... I accompanied the howartis, or hippopotamus hunters, for a day's sport. There were numbers of hippos in this part of the river, and we were not long before we found a herd. The hunters failed in several attempts to harpoon them, but they succeeded in stalking a crocodile after a most peculiar fashion. This large beast was lying upon a sandbank on the opposite margin of the river, close to a bed ...
— Library Of The World's Best Literature, Ancient And Modern, Vol 3 • Various

... and iron, which, no doubt, facilitated commerce and colonization, even at this early period of the world's history. The discovery of works of art, of however primitive a character, in the drifts of France and England, indicates an early colonization. The rudely-fashioned harpoon of deer's horn found beside the gigantic whale, in the alluvium of the carse near the base of Dummyat, twenty feet above the highest tide of the nearest estuary, and the tusk of the mastodon lying alongside fragments of pottery in a deposit of the peat and sands of the post-pliocene beds in South ...
— An Illustrated History of Ireland from AD 400 to 1800 • Mary Frances Cusack

... the quiet, inoffensive bottle-nosed whale, leisurely prowling about the Sound in search of a living, and, in fact, none other than the one that my friend had supposed to be a reef. These creatures rarely run amuck until the harpoon is thrust into them. They usually roll about the sea in the most harmless way. No doubt the sight of a huge creature in localities unaccustomed to it creates an impression of dull alarm, and, strange though it be, some minds are so constituted that their superstitions and imaginations ...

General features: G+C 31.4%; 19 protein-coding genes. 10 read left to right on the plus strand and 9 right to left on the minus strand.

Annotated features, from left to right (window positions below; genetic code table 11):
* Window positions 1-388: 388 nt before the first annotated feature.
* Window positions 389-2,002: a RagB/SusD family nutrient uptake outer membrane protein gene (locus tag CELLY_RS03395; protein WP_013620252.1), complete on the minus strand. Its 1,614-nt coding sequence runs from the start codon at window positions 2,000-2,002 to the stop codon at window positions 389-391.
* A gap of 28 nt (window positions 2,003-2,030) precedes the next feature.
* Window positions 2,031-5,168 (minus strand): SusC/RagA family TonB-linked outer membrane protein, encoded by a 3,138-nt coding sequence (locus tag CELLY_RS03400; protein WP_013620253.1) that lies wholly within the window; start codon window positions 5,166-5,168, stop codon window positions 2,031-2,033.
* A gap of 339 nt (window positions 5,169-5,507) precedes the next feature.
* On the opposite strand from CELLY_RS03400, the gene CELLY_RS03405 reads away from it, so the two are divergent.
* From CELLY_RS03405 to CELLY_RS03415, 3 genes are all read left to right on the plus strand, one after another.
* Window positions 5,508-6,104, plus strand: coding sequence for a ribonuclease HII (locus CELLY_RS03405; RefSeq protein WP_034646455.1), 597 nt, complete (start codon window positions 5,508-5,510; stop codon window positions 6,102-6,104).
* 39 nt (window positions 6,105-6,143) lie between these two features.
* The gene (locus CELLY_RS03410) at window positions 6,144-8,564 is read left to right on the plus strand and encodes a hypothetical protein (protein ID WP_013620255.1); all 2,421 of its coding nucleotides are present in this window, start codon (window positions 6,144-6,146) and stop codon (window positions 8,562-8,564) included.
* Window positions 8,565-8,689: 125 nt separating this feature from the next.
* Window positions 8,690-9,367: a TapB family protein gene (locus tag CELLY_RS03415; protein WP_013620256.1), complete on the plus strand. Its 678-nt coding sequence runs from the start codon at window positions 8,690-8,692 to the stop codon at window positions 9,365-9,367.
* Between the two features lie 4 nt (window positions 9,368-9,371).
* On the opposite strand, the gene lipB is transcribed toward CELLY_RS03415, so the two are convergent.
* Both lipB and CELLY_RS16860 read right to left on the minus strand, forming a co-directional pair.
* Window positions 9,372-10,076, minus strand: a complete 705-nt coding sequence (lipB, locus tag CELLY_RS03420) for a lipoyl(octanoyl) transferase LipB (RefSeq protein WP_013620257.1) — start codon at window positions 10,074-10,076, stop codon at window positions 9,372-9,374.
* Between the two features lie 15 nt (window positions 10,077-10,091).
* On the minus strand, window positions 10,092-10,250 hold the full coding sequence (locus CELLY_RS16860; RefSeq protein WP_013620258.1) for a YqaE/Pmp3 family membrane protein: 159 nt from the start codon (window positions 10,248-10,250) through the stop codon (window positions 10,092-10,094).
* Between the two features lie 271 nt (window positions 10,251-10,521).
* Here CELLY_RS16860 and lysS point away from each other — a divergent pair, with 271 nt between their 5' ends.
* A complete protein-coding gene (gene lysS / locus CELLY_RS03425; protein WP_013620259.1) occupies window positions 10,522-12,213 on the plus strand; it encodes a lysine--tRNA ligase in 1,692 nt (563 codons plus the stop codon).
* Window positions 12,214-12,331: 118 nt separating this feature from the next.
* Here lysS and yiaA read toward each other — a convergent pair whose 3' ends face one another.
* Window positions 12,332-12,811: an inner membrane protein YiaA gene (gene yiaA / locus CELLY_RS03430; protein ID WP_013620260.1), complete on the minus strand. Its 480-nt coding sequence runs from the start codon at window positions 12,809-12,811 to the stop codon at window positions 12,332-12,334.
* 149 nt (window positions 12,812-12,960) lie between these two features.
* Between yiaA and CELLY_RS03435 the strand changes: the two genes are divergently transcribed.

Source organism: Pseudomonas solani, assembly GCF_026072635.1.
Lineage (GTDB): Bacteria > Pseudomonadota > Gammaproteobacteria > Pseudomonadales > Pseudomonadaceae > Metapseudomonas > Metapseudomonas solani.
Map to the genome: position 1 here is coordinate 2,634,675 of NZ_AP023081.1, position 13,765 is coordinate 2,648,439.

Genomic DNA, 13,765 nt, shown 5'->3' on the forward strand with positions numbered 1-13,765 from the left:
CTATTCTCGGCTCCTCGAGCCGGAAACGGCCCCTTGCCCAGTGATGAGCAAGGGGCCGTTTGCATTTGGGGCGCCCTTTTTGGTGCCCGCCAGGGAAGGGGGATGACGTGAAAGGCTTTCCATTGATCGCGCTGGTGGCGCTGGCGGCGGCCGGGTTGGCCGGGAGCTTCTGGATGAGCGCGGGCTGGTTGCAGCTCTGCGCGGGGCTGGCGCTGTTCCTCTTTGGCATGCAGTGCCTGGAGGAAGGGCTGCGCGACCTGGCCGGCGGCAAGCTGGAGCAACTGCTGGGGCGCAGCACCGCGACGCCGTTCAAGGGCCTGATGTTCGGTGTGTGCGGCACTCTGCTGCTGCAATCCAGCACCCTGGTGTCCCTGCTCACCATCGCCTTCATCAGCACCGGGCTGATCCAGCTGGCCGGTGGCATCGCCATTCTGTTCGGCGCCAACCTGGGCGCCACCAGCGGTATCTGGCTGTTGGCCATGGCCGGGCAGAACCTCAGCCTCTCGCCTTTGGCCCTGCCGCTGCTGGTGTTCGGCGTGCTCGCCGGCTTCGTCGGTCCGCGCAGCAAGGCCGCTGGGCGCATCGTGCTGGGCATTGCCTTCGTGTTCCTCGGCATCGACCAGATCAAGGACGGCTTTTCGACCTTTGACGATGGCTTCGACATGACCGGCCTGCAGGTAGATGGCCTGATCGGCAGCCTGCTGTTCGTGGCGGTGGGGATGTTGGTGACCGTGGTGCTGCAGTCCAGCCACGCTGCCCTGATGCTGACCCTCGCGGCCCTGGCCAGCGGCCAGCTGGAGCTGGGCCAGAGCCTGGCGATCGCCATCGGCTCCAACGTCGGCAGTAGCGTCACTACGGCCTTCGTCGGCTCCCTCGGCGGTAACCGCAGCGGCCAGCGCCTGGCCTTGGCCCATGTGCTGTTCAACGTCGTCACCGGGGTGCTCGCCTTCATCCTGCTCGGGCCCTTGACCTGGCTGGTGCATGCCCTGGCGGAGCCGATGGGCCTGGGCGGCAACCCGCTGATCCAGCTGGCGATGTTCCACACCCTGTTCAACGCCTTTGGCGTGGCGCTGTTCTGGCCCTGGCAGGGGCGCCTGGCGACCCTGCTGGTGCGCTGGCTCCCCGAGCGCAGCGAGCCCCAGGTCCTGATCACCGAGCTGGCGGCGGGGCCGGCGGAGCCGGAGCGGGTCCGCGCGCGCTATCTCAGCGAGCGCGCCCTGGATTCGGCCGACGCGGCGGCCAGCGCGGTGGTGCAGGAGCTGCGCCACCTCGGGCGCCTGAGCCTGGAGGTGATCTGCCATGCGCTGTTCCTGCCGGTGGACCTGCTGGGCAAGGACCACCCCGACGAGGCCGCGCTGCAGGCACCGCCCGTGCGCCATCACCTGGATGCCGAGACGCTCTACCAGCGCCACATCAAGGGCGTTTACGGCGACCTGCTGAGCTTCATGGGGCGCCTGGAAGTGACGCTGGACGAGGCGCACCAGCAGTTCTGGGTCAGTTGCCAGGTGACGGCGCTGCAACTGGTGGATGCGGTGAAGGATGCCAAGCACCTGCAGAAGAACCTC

— Windjammers and Sea Tramps • Walter Runciman

... Along a mottled green-and-brown stretch of shore, which rolled undulatingly toward the icy fringe of the polar sea, more than twoscore hunters were engaged in unusual activity. Some were lacing tight over the framework the taut skin of their kayaks. Others sharpened harpoon points with bits of flint. Tateraq busily cut long lashings from tanned walrus hides. Maisanguaq deftly took these and pieced them together into long lines, which were rolled in coils lasso-fashion. Arnaluk ...
— The Eternal Maiden • T. Everett Harre

... poverty and brought pain to that poor little lady's heart and shame to her cheek; but he was there, and there was no escape. Col. Sellers hitched back his coat sleeves airily from his wrists as who should say "Now for solid enjoyment!" seized a fork, flourished it and began to harpoon turnips and deposit them in the plates before him "Let me help you, Washington—Lafayette pass this plate Washington—ah, well, well, my boy, things are looking pretty bright, now, I tell you. Speculation—my! the whole atmosphere's full of money. I would'nt take three fortunes for ...
— The Gilded Age, Complete • Mark Twain and Charles Dudley Warner

... evidently understood their ignorance. With a smile he fitted to the groove of the short stick the shaft of a short harpoon, whose head, about a foot and a half in length, they now discovered to be made of thin, dark slate, ground sharp on each edge and at the point. When the chief had fitted the butt of this dart against the ivory tip, he grasped the lower end of the nogock firmly in his ...
— The Young Alaskans • Emerson Hough

... Don Quixote de la U.V.M., Knight of the patent-leather gaiters, terrible in his bright rectangular cuirass of tin (once a tea-chest), and his glittering harpoon; his doughty squire, Sancho Panza; and a dashing young lady, whose tasteful riding-dress of black cambric, wealth of embroidered skirts and undersleeves, and bold riding, took not ...
— A Collection of College Words and Customs • Benjamin Homer Hall

... even probable that there is any, nearer than New Holland, or Van Diemen's Land, from which we were distant 260 leagues. We had, at the same time, several porpoises playing about us; into one of which Mr Cooper struck a harpoon; but as the ship was running seven knots, it broke its hold, after towing it some minutes, and before we ...
— A General History and Collection of Voyages and Travels, Volume 14 • Robert Kerr

... often happens, he in attempting to escape seeks his deliverance in the sea. There, he is, as the hunters say, "as easy to kill as a sheep," but one has to make haste to get hold of the killed animal with a harpoon or in some other way, for it speedily sinks, ...